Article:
Paxos is a protocol created by Leslie Lamport that allow distributed nodes to reach agreement on mutually shared state. You can read the original paper here. What makes this protocol powerful is its ability to preserve linearizability across node failures and network partitions. I had the fortunate experience of implementing a paxos library for a distributed systems school project. Here I will talk about, from my perspective, what “preserving linearizability” mean and how Paxos works at an implementation level.
This past semester my Programming Languages class exposed us to several functional languages: Lisp/Scheme, SML and Scala (to a lesser extent). Before this exposition I really had no clue about what functional programming is. FP is a ubiquitous term used in all software/cs talks, most of the time I’ll just pretend to know what people are talking about. However, quickly I will realize that knowledge acquired from a 5 min wikipedia read just barely scratches the surface on this topic.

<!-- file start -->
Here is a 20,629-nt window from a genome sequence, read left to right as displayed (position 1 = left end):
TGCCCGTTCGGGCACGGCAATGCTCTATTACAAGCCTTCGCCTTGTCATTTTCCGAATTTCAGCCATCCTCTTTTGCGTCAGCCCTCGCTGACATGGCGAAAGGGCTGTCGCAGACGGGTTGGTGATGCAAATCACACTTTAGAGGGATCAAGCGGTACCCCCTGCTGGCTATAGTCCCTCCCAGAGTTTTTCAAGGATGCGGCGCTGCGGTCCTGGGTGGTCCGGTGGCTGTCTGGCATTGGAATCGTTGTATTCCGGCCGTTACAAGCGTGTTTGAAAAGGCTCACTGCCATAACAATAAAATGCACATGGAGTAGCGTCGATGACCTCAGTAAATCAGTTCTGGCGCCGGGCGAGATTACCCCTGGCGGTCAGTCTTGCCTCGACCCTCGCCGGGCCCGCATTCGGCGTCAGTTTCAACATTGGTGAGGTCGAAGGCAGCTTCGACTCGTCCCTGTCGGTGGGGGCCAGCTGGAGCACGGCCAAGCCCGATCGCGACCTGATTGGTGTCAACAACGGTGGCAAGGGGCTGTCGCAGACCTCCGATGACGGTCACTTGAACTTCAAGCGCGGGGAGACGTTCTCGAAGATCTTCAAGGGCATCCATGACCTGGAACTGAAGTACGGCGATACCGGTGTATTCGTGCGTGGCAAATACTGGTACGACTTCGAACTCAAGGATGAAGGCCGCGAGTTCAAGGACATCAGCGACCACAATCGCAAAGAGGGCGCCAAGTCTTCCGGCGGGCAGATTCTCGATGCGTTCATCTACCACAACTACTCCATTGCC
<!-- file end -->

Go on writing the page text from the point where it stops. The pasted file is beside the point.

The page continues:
I am dual booting a MBPr with OSX and Arch Linux. For those new to Arch Linux, here are some WiFi related tips that I for a clean install.
Dear visitor, welcome to my own personal blog! This is my literal “Hello World”. I’ve never really felt the need to have a blog up until recently. To be honest, I’m not a big fan of writing essays. These days I feel that my brain’s memory capacity is reaching its limit. I believe that the human brain also have a limit just like computer hard drives :). So I will treat this blog as a memoir for me to remind my future self what an adventure it was. Warning: this blog may contain substantial grammatical errors from this point on…